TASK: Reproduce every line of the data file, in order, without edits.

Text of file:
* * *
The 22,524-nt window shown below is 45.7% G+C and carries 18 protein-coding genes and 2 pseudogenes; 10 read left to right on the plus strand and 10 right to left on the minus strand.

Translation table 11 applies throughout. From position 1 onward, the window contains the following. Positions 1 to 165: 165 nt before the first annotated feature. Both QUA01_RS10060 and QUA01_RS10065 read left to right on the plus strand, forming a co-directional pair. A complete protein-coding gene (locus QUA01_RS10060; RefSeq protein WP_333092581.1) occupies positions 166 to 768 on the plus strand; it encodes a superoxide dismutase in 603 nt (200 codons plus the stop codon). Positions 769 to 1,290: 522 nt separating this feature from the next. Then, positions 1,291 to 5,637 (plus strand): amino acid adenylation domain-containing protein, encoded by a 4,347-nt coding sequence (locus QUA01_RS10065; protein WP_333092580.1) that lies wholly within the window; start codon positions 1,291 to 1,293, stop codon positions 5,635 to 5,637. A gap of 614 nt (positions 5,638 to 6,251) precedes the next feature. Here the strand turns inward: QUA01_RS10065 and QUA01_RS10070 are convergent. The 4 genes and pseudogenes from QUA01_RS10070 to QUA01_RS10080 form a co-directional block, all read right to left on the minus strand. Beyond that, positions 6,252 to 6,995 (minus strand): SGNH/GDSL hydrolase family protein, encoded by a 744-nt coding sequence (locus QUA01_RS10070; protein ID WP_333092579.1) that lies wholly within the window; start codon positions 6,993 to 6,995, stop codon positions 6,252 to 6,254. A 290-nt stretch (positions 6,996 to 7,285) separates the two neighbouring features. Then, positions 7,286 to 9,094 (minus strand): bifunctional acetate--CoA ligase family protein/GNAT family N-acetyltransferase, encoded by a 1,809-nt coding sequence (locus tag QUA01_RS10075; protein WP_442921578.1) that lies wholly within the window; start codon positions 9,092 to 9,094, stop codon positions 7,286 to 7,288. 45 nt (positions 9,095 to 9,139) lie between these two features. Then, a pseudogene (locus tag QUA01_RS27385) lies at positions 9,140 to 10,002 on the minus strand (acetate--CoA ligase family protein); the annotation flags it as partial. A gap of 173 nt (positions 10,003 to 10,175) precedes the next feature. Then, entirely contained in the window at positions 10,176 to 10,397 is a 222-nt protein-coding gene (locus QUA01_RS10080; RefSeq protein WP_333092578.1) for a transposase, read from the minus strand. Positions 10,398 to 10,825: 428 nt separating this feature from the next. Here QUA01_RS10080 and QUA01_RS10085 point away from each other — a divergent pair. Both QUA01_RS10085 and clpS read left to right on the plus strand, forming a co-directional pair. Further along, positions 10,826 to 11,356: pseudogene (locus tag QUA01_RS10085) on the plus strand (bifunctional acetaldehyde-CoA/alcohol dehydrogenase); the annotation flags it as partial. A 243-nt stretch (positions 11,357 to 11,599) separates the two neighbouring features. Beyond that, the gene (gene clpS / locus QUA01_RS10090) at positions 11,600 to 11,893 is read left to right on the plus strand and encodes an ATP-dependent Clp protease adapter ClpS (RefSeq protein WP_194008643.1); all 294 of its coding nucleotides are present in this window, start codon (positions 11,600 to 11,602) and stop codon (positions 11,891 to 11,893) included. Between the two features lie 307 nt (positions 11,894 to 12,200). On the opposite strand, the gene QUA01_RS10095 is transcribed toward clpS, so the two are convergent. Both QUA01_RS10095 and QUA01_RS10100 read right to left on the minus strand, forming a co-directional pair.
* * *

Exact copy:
The 22,524-nt window shown below is 45.7% G+C and carries 18 protein-coding genes and 2 pseudogenes; 10 read left to right on the plus strand and 10 right to left on the minus strand.

Translation table 11 applies throughout. From position 1 onward, the window contains the following. Positions 1 to 165: 165 nt before the first annotated feature. Both QUA01_RS10060 and QUA01_RS10065 read left to right on the plus strand, forming a co-directional pair. A complete protein-coding gene (locus QUA01_RS10060; RefSeq protein WP_333092581.1) occupies positions 166 to 768 on the plus strand; it encodes a superoxide dismutase in 603 nt (200 codons plus the stop codon). Positions 769 to 1,290: 522 nt separating this feature from the next. Then, positions 1,291 to 5,637 (plus strand): amino acid adenylation domain-containing protein, encoded by a 4,347-nt coding sequence (locus QUA01_RS10065; protein WP_333092580.1) that lies wholly within the window; start codon positions 1,291 to 1,293, stop codon positions 5,635 to 5,637. A gap of 614 nt (positions 5,638 to 6,251) precedes the next feature. Here the strand turns inward: QUA01_RS10065 and QUA01_RS10070 are convergent. The 4 genes and pseudogenes from QUA01_RS10070 to QUA01_RS10080 form a co-directional block, all read right to left on the minus strand. Beyond that, positions 6,252 to 6,995 (minus strand): SGNH/GDSL hydrolase family protein, encoded by a 744-nt coding sequence (locus QUA01_RS10070; protein ID WP_333092579.1) that lies wholly within the window; start codon positions 6,993 to 6,995, stop codon positions 6,252 to 6,254. A 290-nt stretch (positions 6,996 to 7,285) separates the two neighbouring features. Then, positions 7,286 to 9,094 (minus strand): bifunctional acetate--CoA ligase family protein/GNAT family N-acetyltransferase, encoded by a 1,809-nt coding sequence (locus tag QUA01_RS10075; protein WP_442921578.1) that lies wholly within the window; start codon positions 9,092 to 9,094, stop codon positions 7,286 to 7,288. 45 nt (positions 9,095 to 9,139) lie between these two features. Then, a pseudogene (locus tag QUA01_RS27385) lies at positions 9,140 to 10,002 on the minus strand (acetate--CoA ligase family protein); the annotation flags it as partial. A gap of 173 nt (positions 10,003 to 10,175) precedes the next feature. Then, entirely contained in the window at positions 10,176 to 10,397 is a 222-nt protein-coding gene (locus QUA01_RS10080; RefSeq protein WP_333092578.1) for a transposase, read from the minus strand. Positions 10,398 to 10,825: 428 nt separating this feature from the next. Here QUA01_RS10080 and QUA01_RS10085 point away from each other — a divergent pair. Both QUA01_RS10085 and clpS read left to right on the plus strand, forming a co-directional pair. Further along, positions 10,826 to 11,356: pseudogene (locus tag QUA01_RS10085) on the plus strand (bifunctional acetaldehyde-CoA/alcohol dehydrogenase); the annotation flags it as partial. A 243-nt stretch (positions 11,357 to 11,599) separates the two neighbouring features. Beyond that, the gene (gene clpS / locus QUA01_RS10090) at positions 11,600 to 11,893 is read left to right on the plus strand and encodes an ATP-dependent Clp protease adapter ClpS (RefSeq protein WP_194008643.1); all 294 of its coding nucleotides are present in this window, start codon (positions 11,600 to 11,602) and stop codon (positions 11,891 to 11,893) included. Between the two features lie 307 nt (positions 11,894 to 12,200). On the opposite strand, the gene QUA01_RS10095 is transcribed toward clpS, so the two are convergent. Both QUA01_RS10095 and QUA01_RS10100 read right to left on the minus strand, forming a co-directional pair.